Date: Wednesday 13th of January 2021, 13:30.
Location: Online (MS Teams meeting).
‘Are Langmuir trough studies useful? Unexpected emulsification behaviour using colloidal rods’
by Prof Paul Clegg, School of Physics and Astronomy, University of Edinburgh, Edinburgh, UK.
While studies carried out in a Langmuir trough have demonstrated that, at high surface pressure, rod-like colloidal particles flip from being parallel to being perpendicular to the liquid interface much less is known about the practical situation on the surface of a droplet or bubble. We present emulsification studies using colloidal rods and find that the rods are often shared between droplets forming a “bridge”. In a trough, it is the low aspect ratio rods which flip and the high aspect ratio rods which form bilayers; on the surface of a droplet we found that the high aspect ratio rods always bridge whereas the shorter rods are bistable. Hence, the behaviour of anisotropic particles in action is essentially opposite to expectations from trough studies.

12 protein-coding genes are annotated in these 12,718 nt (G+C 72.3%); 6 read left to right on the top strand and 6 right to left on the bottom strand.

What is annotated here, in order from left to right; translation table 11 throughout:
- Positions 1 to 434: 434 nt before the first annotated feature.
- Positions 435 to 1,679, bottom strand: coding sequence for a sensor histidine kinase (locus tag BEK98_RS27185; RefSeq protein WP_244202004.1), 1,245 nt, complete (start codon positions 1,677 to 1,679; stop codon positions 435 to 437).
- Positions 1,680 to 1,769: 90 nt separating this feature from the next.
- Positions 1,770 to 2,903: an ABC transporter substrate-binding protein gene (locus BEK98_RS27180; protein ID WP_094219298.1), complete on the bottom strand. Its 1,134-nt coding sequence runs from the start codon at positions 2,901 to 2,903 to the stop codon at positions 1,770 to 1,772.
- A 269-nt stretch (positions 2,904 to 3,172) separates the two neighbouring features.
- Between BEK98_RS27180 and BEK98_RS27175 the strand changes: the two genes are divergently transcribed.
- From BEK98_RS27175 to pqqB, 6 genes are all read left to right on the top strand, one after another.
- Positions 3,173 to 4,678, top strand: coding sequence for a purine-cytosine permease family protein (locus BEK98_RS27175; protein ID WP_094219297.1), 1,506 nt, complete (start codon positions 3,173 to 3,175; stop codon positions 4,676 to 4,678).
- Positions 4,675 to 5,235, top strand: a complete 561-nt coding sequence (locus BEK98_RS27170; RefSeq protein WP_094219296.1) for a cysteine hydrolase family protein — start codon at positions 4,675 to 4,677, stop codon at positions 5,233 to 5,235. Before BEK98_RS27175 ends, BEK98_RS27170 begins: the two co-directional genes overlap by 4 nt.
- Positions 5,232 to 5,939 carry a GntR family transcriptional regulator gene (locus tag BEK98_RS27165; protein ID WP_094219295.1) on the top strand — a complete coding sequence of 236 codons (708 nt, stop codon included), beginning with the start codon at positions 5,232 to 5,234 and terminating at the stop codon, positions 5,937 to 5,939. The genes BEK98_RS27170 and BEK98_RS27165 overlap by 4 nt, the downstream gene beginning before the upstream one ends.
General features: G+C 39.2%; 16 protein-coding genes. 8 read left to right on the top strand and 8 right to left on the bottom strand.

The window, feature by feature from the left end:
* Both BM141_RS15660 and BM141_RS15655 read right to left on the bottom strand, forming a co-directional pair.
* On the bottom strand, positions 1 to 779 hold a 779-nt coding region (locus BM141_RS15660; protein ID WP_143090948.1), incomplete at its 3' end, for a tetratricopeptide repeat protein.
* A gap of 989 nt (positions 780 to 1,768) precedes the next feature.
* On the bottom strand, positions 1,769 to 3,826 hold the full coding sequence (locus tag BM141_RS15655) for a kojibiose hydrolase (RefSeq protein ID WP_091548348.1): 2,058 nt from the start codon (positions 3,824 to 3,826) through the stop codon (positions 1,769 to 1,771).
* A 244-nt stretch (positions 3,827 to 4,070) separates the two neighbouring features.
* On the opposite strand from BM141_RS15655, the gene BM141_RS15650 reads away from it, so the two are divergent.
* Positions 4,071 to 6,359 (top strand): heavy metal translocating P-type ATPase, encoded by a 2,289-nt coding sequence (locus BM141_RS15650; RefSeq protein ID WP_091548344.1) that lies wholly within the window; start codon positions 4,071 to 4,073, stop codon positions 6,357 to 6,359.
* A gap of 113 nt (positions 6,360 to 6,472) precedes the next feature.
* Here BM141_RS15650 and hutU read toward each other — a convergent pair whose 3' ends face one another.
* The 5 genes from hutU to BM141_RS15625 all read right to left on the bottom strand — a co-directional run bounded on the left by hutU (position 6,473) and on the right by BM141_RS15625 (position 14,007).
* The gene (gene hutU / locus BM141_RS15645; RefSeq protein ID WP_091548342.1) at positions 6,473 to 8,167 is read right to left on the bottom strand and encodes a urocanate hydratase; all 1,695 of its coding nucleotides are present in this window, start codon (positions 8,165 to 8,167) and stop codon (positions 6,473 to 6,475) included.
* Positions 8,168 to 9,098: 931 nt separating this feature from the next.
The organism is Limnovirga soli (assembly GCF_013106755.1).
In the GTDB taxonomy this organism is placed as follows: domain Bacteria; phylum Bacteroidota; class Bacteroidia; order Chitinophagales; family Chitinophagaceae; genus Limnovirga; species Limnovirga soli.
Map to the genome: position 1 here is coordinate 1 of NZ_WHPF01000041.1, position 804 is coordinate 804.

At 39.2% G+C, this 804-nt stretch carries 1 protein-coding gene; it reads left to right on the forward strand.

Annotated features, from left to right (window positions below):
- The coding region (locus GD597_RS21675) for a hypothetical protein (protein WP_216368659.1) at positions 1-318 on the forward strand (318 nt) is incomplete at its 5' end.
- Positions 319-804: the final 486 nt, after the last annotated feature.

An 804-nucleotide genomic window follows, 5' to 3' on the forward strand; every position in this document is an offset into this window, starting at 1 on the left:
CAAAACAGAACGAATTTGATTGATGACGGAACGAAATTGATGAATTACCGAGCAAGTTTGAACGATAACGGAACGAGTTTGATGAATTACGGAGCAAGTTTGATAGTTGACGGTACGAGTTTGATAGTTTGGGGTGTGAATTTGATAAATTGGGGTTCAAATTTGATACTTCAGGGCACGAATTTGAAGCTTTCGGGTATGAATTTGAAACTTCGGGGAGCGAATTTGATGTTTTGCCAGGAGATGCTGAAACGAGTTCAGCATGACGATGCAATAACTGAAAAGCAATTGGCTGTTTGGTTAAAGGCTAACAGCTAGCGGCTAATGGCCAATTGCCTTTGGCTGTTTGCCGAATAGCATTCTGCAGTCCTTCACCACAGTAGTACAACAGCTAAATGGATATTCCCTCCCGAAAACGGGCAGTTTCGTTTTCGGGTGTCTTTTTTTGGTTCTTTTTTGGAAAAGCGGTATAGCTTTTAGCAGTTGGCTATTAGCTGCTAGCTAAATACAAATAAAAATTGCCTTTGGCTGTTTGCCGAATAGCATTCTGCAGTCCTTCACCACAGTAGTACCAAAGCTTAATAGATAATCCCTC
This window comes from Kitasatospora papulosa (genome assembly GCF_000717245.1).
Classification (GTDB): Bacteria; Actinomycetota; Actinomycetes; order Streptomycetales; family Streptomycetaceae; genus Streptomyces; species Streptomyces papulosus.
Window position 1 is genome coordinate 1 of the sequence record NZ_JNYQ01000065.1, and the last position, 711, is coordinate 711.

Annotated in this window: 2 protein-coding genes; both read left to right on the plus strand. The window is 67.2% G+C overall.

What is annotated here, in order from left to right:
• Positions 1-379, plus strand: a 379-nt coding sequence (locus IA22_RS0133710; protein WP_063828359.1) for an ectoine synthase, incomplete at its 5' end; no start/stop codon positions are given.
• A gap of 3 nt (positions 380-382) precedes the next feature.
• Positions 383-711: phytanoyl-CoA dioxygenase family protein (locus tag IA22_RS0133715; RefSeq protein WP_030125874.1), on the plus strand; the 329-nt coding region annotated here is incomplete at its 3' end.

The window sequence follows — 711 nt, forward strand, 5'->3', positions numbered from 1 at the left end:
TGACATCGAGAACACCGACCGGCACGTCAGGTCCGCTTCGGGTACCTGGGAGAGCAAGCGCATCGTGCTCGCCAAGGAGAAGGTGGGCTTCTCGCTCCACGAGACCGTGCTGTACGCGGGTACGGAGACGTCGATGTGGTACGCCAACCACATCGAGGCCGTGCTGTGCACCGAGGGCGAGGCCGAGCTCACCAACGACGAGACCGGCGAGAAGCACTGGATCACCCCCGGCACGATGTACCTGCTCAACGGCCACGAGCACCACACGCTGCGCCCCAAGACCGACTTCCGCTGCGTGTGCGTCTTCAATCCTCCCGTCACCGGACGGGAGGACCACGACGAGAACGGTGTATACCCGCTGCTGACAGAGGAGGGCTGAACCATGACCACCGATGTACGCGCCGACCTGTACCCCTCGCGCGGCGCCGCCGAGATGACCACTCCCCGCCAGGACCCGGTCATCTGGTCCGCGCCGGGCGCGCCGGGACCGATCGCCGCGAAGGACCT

Reblogged this on Maths & Physics News.